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Minister urges Unions to cancel strike


Posted by SchooldDays Newshound, on 25/11/2014. Minister urges Unions to cancel strikeTags: Education And Politics Teachers


Statement issued by Minister O'Sullivan 25th November

Minister for Education and Skills, Jan O'Sullivan, TD, today called on the second-level teacher unions to cancel their planned strike which is due to take place a week from today.

According to the Minister, "There is now a fair and reasonable offer on the table in relation to Junior Cycle reform. I have moved a significant distance to address the legitimate concerns of education partners while still maintaining the integrity of Junior Cycle reform.

"I welcome the support from the National Parents Council (post primary), the Irish Second-Level Students Union and various management bodies for my initiative. In contrast, both second-level unions have chosen to dismiss this significant offer and instead opt for strike. "With good will on both sides, the new framework for Junior Cycle can form the basis for an agreement that brings about much needed reform. I have demonstrated the willingness to compromise to bring about an agreement, unfortunately to date the union side has steadfastly failed to move.

"Strike action that disrupts students and inconveniences parents is not warranted. I would urge the second-level unions to cancel the planned strike action and re-engage in meaningful talks on the basis of the framework I put forward. Negotiation will resolve this issue, but negotiation involves movement from both sides."

The new framework for Junior Cycle reform put forward by the Minister includes the following elements:

60% of marks in the junior cycle should be allocated on the basis of an exam at the end of third year. This will continue to be set and marked by the State Examinations Commission (SEC) for all subjects.

The remaining 40% of marks will be allocated for school-based work, such as portfolios or projects. This work will be marked by the class teacher. Teachers within each school will meet to discuss and compare how they are marking to ensure consistency in the marks awarded.
In addition, the SEC will have monitor the marking of the school-based work to further ensure consistence and fairness.

The Minister concluded, "School-based assessment is an important element of reform. Unlike an externally marked exam or assessment it can capture the full picture of a student's contribution and progression over a period of time. School-based assessment also enhances the feedback between students and teachers and can significantly improve the learning experience. Having a blended mix of externally assessed exams and school-based assessment will be a positive development for schools. I would urge both unions to reconsider their position and re-engage in talks rather than proceeding with a strike that serves no-one's interests."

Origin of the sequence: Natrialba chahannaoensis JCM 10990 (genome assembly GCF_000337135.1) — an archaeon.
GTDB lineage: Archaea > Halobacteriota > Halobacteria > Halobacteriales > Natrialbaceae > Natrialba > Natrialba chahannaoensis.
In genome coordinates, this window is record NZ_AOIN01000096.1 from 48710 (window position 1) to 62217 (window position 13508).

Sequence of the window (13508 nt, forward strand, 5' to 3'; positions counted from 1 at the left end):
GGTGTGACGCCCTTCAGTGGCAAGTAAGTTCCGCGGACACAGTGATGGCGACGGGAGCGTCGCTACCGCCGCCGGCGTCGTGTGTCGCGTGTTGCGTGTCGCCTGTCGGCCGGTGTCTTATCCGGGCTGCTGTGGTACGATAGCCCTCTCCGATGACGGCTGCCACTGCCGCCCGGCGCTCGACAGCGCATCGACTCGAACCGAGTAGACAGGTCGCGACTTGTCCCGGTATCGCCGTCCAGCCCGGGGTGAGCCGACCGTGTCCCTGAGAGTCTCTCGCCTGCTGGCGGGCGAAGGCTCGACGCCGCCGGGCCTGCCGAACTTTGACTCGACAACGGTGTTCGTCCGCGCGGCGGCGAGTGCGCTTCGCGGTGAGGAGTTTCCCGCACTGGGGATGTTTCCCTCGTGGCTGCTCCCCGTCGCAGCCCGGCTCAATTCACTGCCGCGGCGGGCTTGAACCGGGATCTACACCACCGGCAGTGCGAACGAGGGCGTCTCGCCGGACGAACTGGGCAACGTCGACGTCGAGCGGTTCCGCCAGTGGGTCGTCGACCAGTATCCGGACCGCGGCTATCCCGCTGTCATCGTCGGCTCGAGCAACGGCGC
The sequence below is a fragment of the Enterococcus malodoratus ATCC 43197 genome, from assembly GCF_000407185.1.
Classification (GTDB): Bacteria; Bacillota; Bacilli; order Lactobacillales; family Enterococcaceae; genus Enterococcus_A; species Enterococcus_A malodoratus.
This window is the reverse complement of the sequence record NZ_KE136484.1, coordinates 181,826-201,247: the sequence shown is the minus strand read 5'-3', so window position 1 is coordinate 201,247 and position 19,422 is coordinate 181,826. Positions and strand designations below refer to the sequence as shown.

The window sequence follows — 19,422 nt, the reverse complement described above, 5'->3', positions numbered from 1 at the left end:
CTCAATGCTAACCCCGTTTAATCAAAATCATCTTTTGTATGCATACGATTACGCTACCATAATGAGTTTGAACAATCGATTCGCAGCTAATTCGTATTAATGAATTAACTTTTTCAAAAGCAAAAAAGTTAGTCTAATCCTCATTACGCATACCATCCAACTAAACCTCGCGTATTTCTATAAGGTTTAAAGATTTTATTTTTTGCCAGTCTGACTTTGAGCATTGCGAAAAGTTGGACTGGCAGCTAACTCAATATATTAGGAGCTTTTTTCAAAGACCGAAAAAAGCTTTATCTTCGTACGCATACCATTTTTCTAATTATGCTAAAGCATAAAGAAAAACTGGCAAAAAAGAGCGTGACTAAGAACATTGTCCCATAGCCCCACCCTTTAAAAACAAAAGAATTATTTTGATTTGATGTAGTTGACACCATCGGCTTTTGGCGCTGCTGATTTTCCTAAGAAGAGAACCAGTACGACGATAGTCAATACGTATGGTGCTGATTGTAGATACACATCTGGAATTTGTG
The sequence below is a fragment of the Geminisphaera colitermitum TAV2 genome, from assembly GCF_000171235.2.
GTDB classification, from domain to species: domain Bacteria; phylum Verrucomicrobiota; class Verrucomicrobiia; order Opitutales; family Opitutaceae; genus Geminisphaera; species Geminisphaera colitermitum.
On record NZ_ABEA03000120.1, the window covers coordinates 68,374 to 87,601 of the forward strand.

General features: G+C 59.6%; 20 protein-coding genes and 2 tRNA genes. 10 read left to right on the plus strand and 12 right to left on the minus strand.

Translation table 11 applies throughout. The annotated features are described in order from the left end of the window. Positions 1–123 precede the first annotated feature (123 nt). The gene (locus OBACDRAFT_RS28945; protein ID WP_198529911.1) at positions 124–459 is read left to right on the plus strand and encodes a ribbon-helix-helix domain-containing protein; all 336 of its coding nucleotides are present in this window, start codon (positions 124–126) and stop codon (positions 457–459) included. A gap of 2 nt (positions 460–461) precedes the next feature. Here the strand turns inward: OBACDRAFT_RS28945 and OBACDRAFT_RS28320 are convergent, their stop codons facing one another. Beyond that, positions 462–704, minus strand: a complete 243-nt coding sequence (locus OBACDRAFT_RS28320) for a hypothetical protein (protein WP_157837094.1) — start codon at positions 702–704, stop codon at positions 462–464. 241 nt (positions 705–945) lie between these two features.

Ends
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Source Dept of Ed website


Comments

SchoolDays

(25-11-2014 17:47)


Statement below issued by Teacher Unions in response to Minister's statement above

Responding to the Minister for Education and Skills today, the second-level teacher unions - the ASTI and the TUI - said they are willing to engage in talks on the Framework for Junior Cycle on the basis that those talks address teachers concerns about assessing their own students and the resourcing of the Framework.

It is misleading for the Minister to state that the unions have steadfastly failed to move, said ASTI President Philip Irwin. We have made clear to the Minister that we are willing to engage on many of the proposals contained in the Framework for Junior Cycle. We have supported a move away from a single terminal exam and the inclusion of portfolios and project work etc. In addition, teachers have implemented a wide range of changes to the Junior Cycle curriculum over the last 10 years, and will continue to do so. This has included the introduction of project maths, a new science syllabus, and group work, especially in CSPE.

Despite the Ministers decision to change the original proposals, the introduction of 40 per cent school based assessment would compromise the credibility and transparency of the examinations process, said TUI President Gerry Quinn. A system of teachers assessing their own students for state exam purposes will significantly change the relationship between the teacher and student. We agree with the Minister that new modes of assessment such as practical work and portfolios are an important development. We support this. However, we want all State exam components to be externally assessed. In recent months we have exhausted all available avenues in an effort to have our concerns addressed.

Last week talks between the teacher unions and the Minister for Education and Skills failed to resolve the impasse over the Framework for Junior Cycle. Twenty-seven thousand teachers who are members of the ASTI and the TUI will engage in a one day strike on Tuesday, December 2nd. A further strike day will take place in January 2015, a date to be decided.

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